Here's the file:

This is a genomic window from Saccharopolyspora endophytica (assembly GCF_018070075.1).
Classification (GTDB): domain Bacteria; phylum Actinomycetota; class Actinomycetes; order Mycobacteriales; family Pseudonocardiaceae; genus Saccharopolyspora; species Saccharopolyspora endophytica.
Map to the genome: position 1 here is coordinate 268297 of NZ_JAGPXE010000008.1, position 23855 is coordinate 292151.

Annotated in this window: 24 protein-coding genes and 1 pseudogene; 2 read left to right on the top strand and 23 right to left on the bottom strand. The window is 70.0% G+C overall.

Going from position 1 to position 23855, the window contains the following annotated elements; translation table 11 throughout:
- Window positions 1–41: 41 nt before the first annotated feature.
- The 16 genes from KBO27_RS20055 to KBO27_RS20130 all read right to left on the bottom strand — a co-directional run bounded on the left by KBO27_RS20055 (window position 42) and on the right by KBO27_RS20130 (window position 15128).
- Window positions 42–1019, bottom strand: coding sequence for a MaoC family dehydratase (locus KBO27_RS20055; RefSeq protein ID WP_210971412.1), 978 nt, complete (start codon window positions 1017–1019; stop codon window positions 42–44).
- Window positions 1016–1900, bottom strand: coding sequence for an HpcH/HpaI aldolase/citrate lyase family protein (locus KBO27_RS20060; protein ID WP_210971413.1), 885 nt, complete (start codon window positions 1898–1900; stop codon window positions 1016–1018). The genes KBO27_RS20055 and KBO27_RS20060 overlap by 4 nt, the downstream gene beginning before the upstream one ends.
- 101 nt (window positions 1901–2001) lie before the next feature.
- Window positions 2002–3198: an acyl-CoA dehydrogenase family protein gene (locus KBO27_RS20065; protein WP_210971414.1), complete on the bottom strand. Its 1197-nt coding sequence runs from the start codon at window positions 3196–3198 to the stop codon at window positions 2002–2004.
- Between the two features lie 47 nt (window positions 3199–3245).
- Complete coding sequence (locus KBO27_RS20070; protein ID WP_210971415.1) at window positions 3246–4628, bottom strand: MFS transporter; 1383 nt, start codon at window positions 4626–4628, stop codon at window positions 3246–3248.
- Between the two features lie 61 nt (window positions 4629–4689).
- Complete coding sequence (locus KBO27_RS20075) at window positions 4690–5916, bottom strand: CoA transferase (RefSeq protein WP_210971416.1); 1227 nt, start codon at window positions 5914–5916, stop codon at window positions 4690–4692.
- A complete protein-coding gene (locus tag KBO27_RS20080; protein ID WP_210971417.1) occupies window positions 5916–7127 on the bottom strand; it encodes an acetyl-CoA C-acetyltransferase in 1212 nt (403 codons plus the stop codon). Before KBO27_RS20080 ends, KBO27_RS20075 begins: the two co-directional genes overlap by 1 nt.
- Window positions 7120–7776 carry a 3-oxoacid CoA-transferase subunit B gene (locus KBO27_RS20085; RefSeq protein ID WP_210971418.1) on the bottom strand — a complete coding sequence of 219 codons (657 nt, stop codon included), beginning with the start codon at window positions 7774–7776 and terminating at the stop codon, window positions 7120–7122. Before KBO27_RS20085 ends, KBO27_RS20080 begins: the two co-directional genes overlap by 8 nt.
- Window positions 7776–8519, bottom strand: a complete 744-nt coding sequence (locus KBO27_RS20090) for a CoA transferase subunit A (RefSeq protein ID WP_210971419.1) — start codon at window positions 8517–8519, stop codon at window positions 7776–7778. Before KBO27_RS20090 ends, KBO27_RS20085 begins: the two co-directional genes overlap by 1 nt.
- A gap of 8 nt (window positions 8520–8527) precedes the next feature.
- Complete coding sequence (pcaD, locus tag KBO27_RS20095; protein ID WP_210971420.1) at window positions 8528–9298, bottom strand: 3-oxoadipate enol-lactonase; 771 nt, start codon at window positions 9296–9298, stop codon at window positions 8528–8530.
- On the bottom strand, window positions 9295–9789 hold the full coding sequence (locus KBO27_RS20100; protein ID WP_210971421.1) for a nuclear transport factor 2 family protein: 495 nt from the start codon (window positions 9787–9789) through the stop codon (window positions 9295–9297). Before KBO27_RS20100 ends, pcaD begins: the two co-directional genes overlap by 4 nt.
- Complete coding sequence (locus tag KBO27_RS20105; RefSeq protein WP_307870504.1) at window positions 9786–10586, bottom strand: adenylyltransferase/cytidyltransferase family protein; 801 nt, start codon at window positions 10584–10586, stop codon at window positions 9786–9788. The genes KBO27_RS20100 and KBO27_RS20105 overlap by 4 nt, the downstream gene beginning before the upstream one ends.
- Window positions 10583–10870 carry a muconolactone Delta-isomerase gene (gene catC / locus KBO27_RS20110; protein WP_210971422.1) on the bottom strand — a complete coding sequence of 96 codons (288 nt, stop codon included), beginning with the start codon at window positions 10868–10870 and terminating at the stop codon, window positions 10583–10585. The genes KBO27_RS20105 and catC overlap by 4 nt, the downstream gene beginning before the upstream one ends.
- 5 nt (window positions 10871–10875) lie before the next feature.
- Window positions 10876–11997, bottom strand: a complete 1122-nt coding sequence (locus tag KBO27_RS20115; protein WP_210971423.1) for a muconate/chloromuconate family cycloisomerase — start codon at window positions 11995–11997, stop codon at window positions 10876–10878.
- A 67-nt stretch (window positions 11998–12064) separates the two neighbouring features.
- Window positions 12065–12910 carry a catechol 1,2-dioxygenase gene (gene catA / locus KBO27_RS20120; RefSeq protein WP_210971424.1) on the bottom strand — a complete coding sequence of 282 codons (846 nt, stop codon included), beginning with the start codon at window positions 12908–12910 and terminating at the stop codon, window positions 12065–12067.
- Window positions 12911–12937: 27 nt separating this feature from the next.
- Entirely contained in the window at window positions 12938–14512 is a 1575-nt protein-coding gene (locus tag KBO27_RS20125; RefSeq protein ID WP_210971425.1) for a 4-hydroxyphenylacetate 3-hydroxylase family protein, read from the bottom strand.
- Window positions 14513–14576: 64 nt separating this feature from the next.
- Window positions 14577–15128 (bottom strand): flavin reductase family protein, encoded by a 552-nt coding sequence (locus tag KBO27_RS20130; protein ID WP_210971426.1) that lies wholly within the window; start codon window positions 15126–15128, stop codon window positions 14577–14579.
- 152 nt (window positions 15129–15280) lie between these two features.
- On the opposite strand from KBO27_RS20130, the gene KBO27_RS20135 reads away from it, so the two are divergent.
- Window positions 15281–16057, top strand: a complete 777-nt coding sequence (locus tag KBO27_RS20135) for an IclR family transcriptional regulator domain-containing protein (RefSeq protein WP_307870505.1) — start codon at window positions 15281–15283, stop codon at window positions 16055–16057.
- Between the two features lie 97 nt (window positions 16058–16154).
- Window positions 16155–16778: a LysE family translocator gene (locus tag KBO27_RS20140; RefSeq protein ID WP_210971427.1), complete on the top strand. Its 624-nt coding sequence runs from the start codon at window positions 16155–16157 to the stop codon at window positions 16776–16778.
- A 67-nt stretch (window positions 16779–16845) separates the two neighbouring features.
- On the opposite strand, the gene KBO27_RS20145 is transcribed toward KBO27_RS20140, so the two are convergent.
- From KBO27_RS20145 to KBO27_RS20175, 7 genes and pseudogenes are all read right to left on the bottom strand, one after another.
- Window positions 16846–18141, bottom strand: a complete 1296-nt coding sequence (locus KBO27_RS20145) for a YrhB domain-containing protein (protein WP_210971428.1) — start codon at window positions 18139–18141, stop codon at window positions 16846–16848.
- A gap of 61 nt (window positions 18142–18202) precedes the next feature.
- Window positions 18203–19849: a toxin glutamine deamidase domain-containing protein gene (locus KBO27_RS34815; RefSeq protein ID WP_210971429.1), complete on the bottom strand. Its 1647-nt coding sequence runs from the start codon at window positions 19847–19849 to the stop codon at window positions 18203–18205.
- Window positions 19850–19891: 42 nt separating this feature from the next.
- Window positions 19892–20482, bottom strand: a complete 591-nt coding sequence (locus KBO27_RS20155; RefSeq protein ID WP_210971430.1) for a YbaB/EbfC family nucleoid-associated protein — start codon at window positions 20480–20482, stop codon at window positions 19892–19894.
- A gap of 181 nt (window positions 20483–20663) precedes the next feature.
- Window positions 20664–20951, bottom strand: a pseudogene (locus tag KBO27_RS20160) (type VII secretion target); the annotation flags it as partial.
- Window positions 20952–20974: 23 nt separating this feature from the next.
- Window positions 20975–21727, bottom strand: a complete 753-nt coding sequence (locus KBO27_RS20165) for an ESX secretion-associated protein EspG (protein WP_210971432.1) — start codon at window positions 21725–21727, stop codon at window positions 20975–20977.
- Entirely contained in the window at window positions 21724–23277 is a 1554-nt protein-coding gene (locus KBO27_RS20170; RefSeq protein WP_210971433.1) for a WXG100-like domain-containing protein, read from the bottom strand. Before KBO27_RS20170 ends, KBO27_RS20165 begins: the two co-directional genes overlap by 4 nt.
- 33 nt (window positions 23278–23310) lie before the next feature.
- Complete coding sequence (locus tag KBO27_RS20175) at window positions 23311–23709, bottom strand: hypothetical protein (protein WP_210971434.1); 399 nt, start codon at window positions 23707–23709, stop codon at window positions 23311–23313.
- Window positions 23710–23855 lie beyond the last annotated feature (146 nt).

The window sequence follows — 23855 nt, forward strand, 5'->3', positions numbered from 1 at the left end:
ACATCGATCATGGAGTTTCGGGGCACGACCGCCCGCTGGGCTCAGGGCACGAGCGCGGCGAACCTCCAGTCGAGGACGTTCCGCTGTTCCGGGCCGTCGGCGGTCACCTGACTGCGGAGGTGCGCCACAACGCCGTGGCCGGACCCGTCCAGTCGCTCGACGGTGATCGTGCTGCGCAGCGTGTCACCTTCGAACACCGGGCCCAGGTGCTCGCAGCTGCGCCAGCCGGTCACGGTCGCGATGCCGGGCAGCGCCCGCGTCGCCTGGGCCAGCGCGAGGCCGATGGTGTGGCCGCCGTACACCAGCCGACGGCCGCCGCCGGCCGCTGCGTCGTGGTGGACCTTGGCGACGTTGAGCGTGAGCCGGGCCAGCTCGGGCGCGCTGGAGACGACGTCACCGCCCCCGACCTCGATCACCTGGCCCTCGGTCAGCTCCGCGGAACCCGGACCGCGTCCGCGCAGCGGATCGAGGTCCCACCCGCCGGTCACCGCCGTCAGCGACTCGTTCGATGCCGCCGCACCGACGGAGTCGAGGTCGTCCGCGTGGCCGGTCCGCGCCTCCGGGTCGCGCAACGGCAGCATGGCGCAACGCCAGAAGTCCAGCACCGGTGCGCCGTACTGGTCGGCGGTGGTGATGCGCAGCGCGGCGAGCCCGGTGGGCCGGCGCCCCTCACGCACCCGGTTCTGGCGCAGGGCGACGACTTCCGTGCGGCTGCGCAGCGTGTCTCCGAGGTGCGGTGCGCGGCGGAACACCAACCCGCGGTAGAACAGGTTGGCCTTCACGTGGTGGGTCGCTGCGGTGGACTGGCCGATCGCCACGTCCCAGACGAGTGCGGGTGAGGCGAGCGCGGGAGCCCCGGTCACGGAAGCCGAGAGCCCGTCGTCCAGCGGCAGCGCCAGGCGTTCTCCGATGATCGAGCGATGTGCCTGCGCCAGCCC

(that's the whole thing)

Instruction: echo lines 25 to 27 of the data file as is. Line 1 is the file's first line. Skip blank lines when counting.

- Window positions 10876–11997, bottom strand: a complete 1122-nt coding sequence (locus tag KBO27_RS20115; protein WP_210971423.1) for a muconate/chloromuconate family cycloisomerase — start codon at window positions 11995–11997, stop codon at window positions 10876–10878.
- A 67-nt stretch (window positions 11998–12064) separates the two neighbouring features.
- Window positions 12065–12910 carry a catechol 1,2-dioxygenase gene (gene catA / locus KBO27_RS20120; RefSeq protein WP_210971424.1) on the bottom strand — a complete coding sequence of 282 codons (846 nt, stop codon included), beginning with the start codon at window positions 12908–12910 and terminating at the stop codon, window positions 12065–12067.